It is definitely a bottle of Burgundy, but it is labeled with three Chinese characters meaning sky, earth, and human printed on a yellow background. It is produced by Maison Lou Dumont, which gained fame through a Japanese comic book titled "Kami no Shizuko (The Drops of God)," a company run by a Korean-Japanese couple, Park Jae-wha (42) and Koji Nakada (36).
Park used to teach history at university in Busan until the spring of 1996. But that summer her mother collapsed, and there was nothing much she could do with the small salary she earned as a non-tenured lecturer. A professor at university recommended Park study art restoration because it is rare to find a specialist in the field and she would be able to have a professional career. She went to France, and there she met a Japanese man in a beginner's French classroom who said he had come to learn about wine. "He asked me to go to wine tastings with him, and explained to me everything he then knew about wine. I felt wine was not just alcohol but a whole culture," Park says today. When she came back to Korea in the summer of 1997, she began to buy wine-related books and learn the terminologys. It eventually led her to study oenology at the University of Bourgogne in Dijon, and in CFPPA in Beaune.
Nakada, meanwhile, started working part-time in a French restaurant in Japan at the age of 18. The boss believed that staff had to go and experience the atmosphere of France for themselves to grasp the modern culinary culture of the country. So he took them to France every year. Everyone ordered wine all the time, even during the day. "At one point, I thought wine would becomea a staple of Japanese culinary culture," Nakada recalls. "That's how I decided to get to know wine better." He studied wine in Bordeaux, "and met a Korean woman six years older than me in a French class," he continues. "I asked her to go wine tasting with me. She seemed quite surprised to listen to my expertise on wine," said Nakada.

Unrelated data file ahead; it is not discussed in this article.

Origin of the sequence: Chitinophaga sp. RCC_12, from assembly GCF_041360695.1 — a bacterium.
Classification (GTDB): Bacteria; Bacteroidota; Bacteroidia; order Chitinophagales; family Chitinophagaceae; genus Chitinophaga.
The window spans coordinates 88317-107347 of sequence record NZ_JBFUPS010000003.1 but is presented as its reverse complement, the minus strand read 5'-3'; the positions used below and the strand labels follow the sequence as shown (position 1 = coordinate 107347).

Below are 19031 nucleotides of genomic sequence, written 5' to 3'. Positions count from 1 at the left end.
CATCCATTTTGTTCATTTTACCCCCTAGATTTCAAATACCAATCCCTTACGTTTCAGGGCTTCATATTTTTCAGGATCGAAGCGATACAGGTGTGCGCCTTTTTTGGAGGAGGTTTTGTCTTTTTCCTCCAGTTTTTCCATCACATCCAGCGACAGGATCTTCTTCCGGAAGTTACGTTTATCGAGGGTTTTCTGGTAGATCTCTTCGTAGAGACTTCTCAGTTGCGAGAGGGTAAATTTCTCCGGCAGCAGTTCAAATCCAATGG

So they met and started studying wine together.
In 1999 they got married, and in 2000 they set up Lou Dumont, a "negociant," or middle merchant, who buys the produce of smaller growers and winemakers and sells them under its own name. But Park and Nakada not only act as a go-between, they also produce wine on their own. Currently Maison Lou Dumont produces 22 kinds of Burgundy, and 11 are being imported to Korea.
At first, it was difficult to sell the products of a winery that had no reputation. However, luck came at an unexpected time: their 2003 Meursault white wine was featured in the ninth book of the Japanese comic, and the impact was incredible. The 2003 Meursault sold out three months after the book came out. Inquiries from Korea did not stop. Park says she is eternally grateful to the comic book.
The couple say they want to make wine that makes you wonder what the next glass will taste like. Strong and blazing claret or Chilean wine tastes good at first, but it is difficult to go beyond the second glass. But with Burgundy, if you open the bottle and let it breathe for half an hour, the taste and the nose become completely different from what it was when it was first opened. "It makes you keep wondering," they say.